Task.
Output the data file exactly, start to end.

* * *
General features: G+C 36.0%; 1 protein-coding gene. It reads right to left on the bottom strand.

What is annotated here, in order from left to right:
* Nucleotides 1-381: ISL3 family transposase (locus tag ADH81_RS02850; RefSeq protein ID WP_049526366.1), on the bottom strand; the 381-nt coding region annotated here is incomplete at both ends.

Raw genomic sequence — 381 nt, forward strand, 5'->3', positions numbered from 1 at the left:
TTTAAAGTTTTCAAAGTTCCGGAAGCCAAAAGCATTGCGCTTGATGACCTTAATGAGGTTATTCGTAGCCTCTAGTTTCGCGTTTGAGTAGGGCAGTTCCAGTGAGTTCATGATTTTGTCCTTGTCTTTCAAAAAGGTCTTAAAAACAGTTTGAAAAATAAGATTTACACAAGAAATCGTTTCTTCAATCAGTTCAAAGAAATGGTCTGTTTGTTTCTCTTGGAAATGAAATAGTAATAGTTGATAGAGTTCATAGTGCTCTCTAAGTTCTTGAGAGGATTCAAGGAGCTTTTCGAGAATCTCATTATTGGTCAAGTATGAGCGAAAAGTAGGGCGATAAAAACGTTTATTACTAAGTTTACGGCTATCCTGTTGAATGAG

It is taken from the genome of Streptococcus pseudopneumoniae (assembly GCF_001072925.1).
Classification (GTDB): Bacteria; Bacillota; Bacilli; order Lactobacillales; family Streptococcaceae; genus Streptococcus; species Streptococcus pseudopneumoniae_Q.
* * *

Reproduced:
General features: G+C 36.0%; 1 protein-coding gene. It reads right to left on the bottom strand.

What is annotated here, in order from left to right:
* Nucleotides 1-381: ISL3 family transposase (locus tag ADH81_RS02850; RefSeq protein ID WP_049526366.1), on the bottom strand; the 381-nt coding region annotated here is incomplete at both ends.

Raw genomic sequence — 381 nt, forward strand, 5'->3', positions numbered from 1 at the left:
TTTAAAGTTTTCAAAGTTCCGGAAGCCAAAAGCATTGCGCTTGATGACCTTAATGAGGTTATTCGTAGCCTCTAGTTTCGCGTTTGAGTAGGGCAGTTCCAGTGAGTTCATGATTTTGTCCTTGTCTTTCAAAAAGGTCTTAAAAACAGTTTGAAAAATAAGATTTACACAAGAAATCGTTTCTTCAATCAGTTCAAAGAAATGGTCTGTTTGTTTCTCTTGGAAATGAAATAGTAATAGTTGATAGAGTTCATAGTGCTCTCTAAGTTCTTGAGAGGATTCAAGGAGCTTTTCGAGAATCTCATTATTGGTCAAGTATGAGCGAAAAGTAGGGCGATAAAAACGTTTATTACTAAGTTTACGGCTATCCTGTTGAATGAG

It is taken from the genome of Streptococcus pseudopneumoniae (assembly GCF_001072925.1).
Classification (GTDB): Bacteria; Bacillota; Bacilli; order Lactobacillales; family Streptococcaceae; genus Streptococcus; species Streptococcus pseudopneumoniae_Q.